This is the Arnolfini Double Portrait painted by Jan van Eyck in 1434. It is also well known as The Arnolfini Wedding, The Arnolfini Marriage, or the Portrait of Giovanni Arnolfini and his Wife. This painting portrays Giovanni di Nicolao Arnolfini and most likely his future wife in their home, in the Flemish city of Bruges. Van Eyck painted this portrait with oil on oak panel. He applied thin layers of translucent glazes and mixed the oils by painting wet on wet paint. This was used to achieve the beautiful colors seen in the painting to give it a sense of realism. The technique used to paint this portrait combined with the high level of detail and isometric viewpoint, rendered this paining one of the most complex pieces of art in its time.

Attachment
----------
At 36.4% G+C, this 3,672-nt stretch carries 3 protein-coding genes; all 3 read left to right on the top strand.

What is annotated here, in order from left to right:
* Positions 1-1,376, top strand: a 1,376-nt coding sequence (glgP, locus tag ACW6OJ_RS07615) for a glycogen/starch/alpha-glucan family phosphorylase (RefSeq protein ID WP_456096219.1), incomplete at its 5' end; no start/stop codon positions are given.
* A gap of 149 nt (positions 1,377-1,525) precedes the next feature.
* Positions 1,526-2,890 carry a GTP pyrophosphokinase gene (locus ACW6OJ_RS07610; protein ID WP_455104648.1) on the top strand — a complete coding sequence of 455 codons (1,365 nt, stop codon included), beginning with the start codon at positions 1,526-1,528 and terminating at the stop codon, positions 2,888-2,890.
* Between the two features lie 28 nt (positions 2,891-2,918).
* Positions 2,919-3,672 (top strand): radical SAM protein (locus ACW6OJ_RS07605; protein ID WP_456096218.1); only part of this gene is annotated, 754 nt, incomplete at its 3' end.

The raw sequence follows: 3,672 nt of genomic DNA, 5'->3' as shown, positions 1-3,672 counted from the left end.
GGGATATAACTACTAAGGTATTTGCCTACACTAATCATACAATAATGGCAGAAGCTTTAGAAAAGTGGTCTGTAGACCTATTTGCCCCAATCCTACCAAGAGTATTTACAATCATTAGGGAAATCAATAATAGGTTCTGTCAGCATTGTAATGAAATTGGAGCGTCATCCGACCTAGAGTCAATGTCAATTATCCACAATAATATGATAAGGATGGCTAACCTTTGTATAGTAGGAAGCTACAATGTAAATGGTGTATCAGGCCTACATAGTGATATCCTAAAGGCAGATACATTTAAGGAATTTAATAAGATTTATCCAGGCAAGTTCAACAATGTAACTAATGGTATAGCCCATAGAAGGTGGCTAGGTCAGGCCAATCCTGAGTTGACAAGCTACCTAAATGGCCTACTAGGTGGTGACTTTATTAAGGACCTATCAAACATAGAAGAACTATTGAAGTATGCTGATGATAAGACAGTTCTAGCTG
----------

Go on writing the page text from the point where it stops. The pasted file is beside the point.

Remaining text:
The complexity of this artwork has given it some mystery to those who attempt to analyze it. Four prominent features of this paining have become of the focus of today’s historians; The configuration of the man near the window, the woman holding her dress, the dog in the front, and the mirror in the back with writing above it. First the configuration of the man near the window is said to symbolize the merchant Giovanni di Nicolao Arnolfini as a man who does business outside the home. As for the woman is on the interior of the home showing that her role is at home. Next the woman holding her dress is a symbol of great wealth. The fabric used to make that dress at this time was extremely expensive and the overabundance of fabric gives the woman a sense of wealth and high social status. This idea of great wealth is also portray by the dog in front. People of wealth in this time had the leisure and money to care for lapdogs, but in the context of this painting it can also be given a double meaning of symbolizing loyalty between Giovanni and his wife. Finally and most importantly to Van Eyck, the artist, is the mirror in the background. When inspected closely you can not only see the reflection of the backs of the people portray in the portrait but in the back you can see Van Eyck paining that picture. This is confirmed by the words inscribed above the mirror indicating that Van Eyck was here. This is a subtle but extremely important part of this painting because Van Eyck is attempting to give artists social status by telling the world that he was a part of this wealthy family’s inner circle and was welcome into their home. This concept of artists having social status is in direct contradiction from the social norm of corresponding artists with manual labors like brick layers.